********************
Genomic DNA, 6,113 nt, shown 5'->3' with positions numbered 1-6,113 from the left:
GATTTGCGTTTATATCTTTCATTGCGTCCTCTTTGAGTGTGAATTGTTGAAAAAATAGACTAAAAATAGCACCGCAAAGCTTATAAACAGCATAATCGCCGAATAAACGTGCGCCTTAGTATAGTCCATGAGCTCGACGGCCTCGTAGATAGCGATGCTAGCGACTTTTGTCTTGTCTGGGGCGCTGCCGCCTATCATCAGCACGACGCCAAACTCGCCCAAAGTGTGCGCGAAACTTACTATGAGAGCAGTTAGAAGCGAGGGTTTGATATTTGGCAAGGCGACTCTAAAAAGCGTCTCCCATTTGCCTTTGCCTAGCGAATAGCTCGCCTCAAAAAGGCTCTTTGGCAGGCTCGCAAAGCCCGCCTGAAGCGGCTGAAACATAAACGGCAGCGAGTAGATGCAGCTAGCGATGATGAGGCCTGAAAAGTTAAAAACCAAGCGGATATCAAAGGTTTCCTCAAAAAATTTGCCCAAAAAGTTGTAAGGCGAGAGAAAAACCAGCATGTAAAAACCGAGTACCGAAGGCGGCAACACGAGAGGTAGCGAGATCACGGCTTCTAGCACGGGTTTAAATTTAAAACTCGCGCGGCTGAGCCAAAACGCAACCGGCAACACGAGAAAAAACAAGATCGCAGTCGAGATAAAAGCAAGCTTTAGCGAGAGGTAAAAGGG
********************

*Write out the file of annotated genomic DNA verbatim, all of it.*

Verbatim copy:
Genomic DNA, 6,113 nt, shown 5'->3' with positions numbered 1-6,113 from the left:
GATTTGCGTTTATATCTTTCATTGCGTCCTCTTTGAGTGTGAATTGTTGAAAAAATAGACTAAAAATAGCACCGCAAAGCTTATAAACAGCATAATCGCCGAATAAACGTGCGCCTTAGTATAGTCCATGAGCTCGACGGCCTCGTAGATAGCGATGCTAGCGACTTTTGTCTTGTCTGGGGCGCTGCCGCCTATCATCAGCACGACGCCAAACTCGCCCAAAGTGTGCGCGAAACTTACTATGAGAGCAGTTAGAAGCGAGGGTTTGATATTTGGCAAGGCGACTCTAAAAAGCGTCTCCCATTTGCCTTTGCCTAGCGAATAGCTCGCCTCAAAAAGGCTCTTTGGCAGGCTCGCAAAGCCCGCCTGAAGCGGCTGAAACATAAACGGCAGCGAGTAGATGCAGCTAGCGATGATGAGGCCTGAAAAGTTAAAAACCAAGCGGATATCAAAGGTTTCCTCAAAAAATTTGCCCAAAAAGTTGTAAGGCGAGAGAAAAACCAGCATGTAAAAACCGAGTACCGAAGGCGGCAACACGAGAGGTAGCGAGATCACGGCTTCTAGCACGGGTTTAAATTTAAAACTCGCGCGGCTGAGCCAAAACGCAACCGGCAACACGAGAAAAAACAAGATCGCAGTCGAGATAAAAGCAAGCTTTAGCGAGAGGTAAAAGGG